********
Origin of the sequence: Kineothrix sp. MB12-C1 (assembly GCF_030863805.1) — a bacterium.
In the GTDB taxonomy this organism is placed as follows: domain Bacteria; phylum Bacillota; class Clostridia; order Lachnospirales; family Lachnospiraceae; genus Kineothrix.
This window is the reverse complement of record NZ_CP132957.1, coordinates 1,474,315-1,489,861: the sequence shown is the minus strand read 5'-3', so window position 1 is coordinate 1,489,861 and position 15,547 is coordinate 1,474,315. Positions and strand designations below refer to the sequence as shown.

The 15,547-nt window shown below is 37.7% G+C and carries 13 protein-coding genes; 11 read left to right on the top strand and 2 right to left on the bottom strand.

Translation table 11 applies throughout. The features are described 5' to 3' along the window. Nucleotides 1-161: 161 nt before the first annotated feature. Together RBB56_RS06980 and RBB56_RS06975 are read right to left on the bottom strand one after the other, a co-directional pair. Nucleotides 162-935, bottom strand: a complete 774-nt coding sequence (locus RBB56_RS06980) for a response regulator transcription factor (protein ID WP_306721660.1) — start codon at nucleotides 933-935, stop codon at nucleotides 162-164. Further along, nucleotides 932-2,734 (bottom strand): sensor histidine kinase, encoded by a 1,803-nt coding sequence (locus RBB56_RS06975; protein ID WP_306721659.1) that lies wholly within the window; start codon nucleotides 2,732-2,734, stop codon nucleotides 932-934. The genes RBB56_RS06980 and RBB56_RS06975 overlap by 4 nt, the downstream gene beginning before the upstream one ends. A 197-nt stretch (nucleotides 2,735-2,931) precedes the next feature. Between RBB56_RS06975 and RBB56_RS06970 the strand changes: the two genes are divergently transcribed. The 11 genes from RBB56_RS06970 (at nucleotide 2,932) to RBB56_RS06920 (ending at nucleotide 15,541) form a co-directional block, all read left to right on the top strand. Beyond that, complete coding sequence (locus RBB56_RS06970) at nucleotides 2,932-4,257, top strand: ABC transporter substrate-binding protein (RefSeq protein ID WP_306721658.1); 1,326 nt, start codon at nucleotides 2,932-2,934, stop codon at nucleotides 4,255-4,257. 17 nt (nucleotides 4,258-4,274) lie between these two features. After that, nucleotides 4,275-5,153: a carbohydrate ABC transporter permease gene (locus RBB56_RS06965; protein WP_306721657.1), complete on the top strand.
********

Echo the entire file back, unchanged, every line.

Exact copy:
Origin of the sequence: Kineothrix sp. MB12-C1 (assembly GCF_030863805.1) — a bacterium.
In the GTDB taxonomy this organism is placed as follows: domain Bacteria; phylum Bacillota; class Clostridia; order Lachnospirales; family Lachnospiraceae; genus Kineothrix.
This window is the reverse complement of record NZ_CP132957.1, coordinates 1,474,315-1,489,861: the sequence shown is the minus strand read 5'-3', so window position 1 is coordinate 1,489,861 and position 15,547 is coordinate 1,474,315. Positions and strand designations below refer to the sequence as shown.

The 15,547-nt window shown below is 37.7% G+C and carries 13 protein-coding genes; 11 read left to right on the top strand and 2 right to left on the bottom strand.

Translation table 11 applies throughout. The features are described 5' to 3' along the window. Nucleotides 1-161: 161 nt before the first annotated feature. Together RBB56_RS06980 and RBB56_RS06975 are read right to left on the bottom strand one after the other, a co-directional pair. Nucleotides 162-935, bottom strand: a complete 774-nt coding sequence (locus RBB56_RS06980) for a response regulator transcription factor (protein ID WP_306721660.1) — start codon at nucleotides 933-935, stop codon at nucleotides 162-164. Further along, nucleotides 932-2,734 (bottom strand): sensor histidine kinase, encoded by a 1,803-nt coding sequence (locus RBB56_RS06975; protein ID WP_306721659.1) that lies wholly within the window; start codon nucleotides 2,732-2,734, stop codon nucleotides 932-934. The genes RBB56_RS06980 and RBB56_RS06975 overlap by 4 nt, the downstream gene beginning before the upstream one ends. A 197-nt stretch (nucleotides 2,735-2,931) precedes the next feature. Between RBB56_RS06975 and RBB56_RS06970 the strand changes: the two genes are divergently transcribed. The 11 genes from RBB56_RS06970 (at nucleotide 2,932) to RBB56_RS06920 (ending at nucleotide 15,541) form a co-directional block, all read left to right on the top strand. Beyond that, complete coding sequence (locus RBB56_RS06970) at nucleotides 2,932-4,257, top strand: ABC transporter substrate-binding protein (RefSeq protein ID WP_306721658.1); 1,326 nt, start codon at nucleotides 2,932-2,934, stop codon at nucleotides 4,255-4,257. 17 nt (nucleotides 4,258-4,274) lie between these two features. After that, nucleotides 4,275-5,153: a carbohydrate ABC transporter permease gene (locus RBB56_RS06965; protein WP_306721657.1), complete on the top strand.